06 Jul Canadians unprepared for long-term care costs
Whether they’re on the road to a financially secure retirement or not, people are well-versed in the concept of saving for their golden years. But three quarters of Canadians have no financial plan to pay for long-term care if they needed it, according to a new poll commissioned by the Canadian Life and Health Insurance Association (CLHIA).
The CLHIA estimates it will cost nearly $1.2 trillion to provide long-term care to the Baby Boomer generation as they pass through old age. Current government funding will only cover about half of this. That leaves a shortfall of $590 billion.
What that means for the average Canadian is that now’s the time to be saving specifically for the potential costs of their own extended care.
“When you spend your entire life trying to save up for that day when you retire, the worst nightmare is having to use up all that hard-earned money to pay for something unexpected like long-term care costs,” says Kelly Ho, financial security advisor and investment representative at DLD Financial Group Ltd.
The crisis in government funding of long-term care programs will likely only get worse, says financial advisor and portfolio manager Clay Gillespie, managing director at Rogers Financial Group.
“Baby Boomers are just starting to turn 65,” Gillespie says. “Our health-care system is not under stress yet. How much of those costs will be downloaded to us?”
The CLHIA, while clearly biased in urging Canadians to purchase health insurance, made several recommendations in a recent policy paper on how local, provincial, and federal governments could address the funding gap, including:
establish a savings model similar to RESPs, through which Canadians could contribute a certain amount of money every year toward long-term-care costs, contributions that would be matched by the federal government provide a tax credit to those who purchase long-term care insurance shift government funding from institutions to individuals, who could then decide which facility or type of care if most appropriate for them provide a tax credit to people, especially seniors, who volunteer to help other who need long-term care. But until major structural reform comes into being, financial experts say there are several steps people can take to soften the blow if they find themselves facing hefty bills for extended care.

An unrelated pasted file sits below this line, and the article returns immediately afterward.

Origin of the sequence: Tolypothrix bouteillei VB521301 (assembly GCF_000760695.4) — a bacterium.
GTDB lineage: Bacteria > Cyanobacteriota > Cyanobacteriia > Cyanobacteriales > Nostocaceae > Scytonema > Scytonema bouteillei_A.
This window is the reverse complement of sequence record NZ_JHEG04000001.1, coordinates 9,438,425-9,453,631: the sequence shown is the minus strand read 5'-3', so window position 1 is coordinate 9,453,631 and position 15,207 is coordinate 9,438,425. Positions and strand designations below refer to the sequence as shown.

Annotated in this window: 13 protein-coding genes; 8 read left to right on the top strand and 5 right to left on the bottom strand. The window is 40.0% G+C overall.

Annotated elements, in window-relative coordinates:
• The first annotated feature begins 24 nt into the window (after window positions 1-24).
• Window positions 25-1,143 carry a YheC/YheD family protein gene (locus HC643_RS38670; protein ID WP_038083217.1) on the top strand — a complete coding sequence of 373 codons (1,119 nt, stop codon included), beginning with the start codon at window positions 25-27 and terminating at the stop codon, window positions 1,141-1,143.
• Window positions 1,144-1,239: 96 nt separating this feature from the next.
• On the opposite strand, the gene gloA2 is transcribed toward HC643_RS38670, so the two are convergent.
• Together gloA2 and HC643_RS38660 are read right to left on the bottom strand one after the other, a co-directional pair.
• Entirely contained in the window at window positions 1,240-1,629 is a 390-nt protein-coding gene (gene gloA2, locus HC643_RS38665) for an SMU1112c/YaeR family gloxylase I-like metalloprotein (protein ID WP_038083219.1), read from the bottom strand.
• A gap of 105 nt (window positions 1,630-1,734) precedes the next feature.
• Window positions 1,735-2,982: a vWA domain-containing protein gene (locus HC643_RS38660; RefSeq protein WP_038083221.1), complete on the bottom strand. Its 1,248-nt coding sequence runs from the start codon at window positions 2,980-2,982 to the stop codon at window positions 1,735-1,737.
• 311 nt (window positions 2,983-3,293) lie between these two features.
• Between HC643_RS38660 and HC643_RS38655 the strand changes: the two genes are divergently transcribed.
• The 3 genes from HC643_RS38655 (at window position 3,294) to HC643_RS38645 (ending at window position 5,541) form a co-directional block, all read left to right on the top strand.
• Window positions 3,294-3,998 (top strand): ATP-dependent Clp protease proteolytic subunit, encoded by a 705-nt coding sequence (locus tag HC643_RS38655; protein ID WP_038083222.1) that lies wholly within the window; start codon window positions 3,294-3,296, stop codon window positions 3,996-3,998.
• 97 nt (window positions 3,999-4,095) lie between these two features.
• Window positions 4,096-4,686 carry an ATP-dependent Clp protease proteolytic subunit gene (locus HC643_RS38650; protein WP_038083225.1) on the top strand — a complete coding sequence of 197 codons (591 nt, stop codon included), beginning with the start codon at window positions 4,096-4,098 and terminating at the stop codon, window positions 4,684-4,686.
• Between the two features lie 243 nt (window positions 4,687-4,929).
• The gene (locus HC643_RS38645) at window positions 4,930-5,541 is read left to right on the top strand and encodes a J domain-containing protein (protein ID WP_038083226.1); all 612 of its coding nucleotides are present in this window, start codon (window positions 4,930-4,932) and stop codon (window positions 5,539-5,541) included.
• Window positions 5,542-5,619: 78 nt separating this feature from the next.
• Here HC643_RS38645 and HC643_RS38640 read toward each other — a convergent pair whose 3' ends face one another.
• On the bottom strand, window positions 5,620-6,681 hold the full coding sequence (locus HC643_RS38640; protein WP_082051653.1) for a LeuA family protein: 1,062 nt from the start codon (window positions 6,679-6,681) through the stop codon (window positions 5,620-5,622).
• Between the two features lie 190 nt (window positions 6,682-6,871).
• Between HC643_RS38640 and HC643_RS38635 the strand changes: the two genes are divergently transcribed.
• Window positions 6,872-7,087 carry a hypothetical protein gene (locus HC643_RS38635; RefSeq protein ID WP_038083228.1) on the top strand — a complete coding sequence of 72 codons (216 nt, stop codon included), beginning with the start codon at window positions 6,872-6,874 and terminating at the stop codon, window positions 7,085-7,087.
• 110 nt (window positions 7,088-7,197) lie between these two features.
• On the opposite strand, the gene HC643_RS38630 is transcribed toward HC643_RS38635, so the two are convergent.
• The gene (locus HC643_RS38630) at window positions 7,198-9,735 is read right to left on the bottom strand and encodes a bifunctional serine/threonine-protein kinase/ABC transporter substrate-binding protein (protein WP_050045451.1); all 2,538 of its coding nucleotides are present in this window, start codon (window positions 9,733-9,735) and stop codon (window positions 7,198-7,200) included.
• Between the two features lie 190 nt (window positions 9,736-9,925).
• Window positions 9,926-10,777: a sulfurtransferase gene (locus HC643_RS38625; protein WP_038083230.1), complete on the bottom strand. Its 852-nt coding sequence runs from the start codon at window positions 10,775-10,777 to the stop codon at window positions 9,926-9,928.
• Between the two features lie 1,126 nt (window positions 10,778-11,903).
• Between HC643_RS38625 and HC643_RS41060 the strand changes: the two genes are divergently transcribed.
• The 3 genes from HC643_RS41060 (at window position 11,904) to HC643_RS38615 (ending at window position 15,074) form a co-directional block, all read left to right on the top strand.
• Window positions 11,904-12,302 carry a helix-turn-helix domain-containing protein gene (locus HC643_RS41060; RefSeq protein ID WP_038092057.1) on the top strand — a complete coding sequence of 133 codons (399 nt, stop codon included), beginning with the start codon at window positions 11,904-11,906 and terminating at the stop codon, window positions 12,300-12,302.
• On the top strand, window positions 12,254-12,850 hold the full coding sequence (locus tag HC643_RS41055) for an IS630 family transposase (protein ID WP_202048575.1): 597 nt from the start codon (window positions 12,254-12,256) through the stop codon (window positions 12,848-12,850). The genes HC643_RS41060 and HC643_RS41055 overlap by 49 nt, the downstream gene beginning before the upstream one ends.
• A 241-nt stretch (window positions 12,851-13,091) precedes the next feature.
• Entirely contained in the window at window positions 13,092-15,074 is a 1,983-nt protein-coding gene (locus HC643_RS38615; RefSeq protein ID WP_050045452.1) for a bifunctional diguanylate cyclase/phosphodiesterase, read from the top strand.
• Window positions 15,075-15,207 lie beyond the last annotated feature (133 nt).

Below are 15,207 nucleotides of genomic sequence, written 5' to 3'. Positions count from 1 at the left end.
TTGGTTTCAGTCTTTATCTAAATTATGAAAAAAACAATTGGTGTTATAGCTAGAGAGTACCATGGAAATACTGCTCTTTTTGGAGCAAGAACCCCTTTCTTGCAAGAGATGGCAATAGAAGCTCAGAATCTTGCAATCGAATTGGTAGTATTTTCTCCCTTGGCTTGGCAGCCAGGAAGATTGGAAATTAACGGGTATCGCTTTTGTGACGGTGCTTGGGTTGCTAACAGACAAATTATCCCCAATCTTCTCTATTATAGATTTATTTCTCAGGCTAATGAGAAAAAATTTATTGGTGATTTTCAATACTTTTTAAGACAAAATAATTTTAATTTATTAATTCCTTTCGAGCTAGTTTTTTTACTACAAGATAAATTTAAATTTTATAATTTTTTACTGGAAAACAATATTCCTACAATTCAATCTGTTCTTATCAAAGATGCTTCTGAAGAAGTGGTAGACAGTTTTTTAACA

Start talking about the realities of aging with your loved ones
“People should be having family meetings,” says DLD Financial Group’s Kelly Ho. “If something were to happen you want others to know what your wishes are.”
Start setting aside money specifically for health-care costs.
The government won’t cover everything. “It’s all about cash-flow planning,” Ho says. “Ask yourself, ‘Am I allocating money in the best way possible? Am I covering all my bases? Should I be paying down mortgage more quickly?’ There has to be a grand plan.”
Get professional advice related to estate planning.
“Talk to a lawyer or someone who does estate planning, because you want to make sure your assets end up where want them to,” Ho says. “Estate planning is tied into financial planning.”
Learn about various insurance policies and alternatives.
Some people like the security of having an insurance plan kick in if they were to become seriously ill and needed extended care — and can afford to pay monthly premiums. Others might consider putting aside the same amount they’d pay monthly for insurance into a tax-free savings account or other savings vehicle for future, emergency use.
“People who can afford it don’t really need it and people who need it can’t really afford it; that first group can self-finance [the costs of long-term care],” says Rogers Financial Group’s Clay Gillespie. “In a perfect world you’d want it, but you’ve got to prioritize.”
Take care of yourself.
There are no guarantees of course, and even the most robust people out there can be stricken with the most debilitating of diseases, but there’s an argument to be made for preventive care.
Things like regular exercise, a wholesome diet, and adequate rest and relaxation can all go a long way toward a healthy–and less expensive–retirement.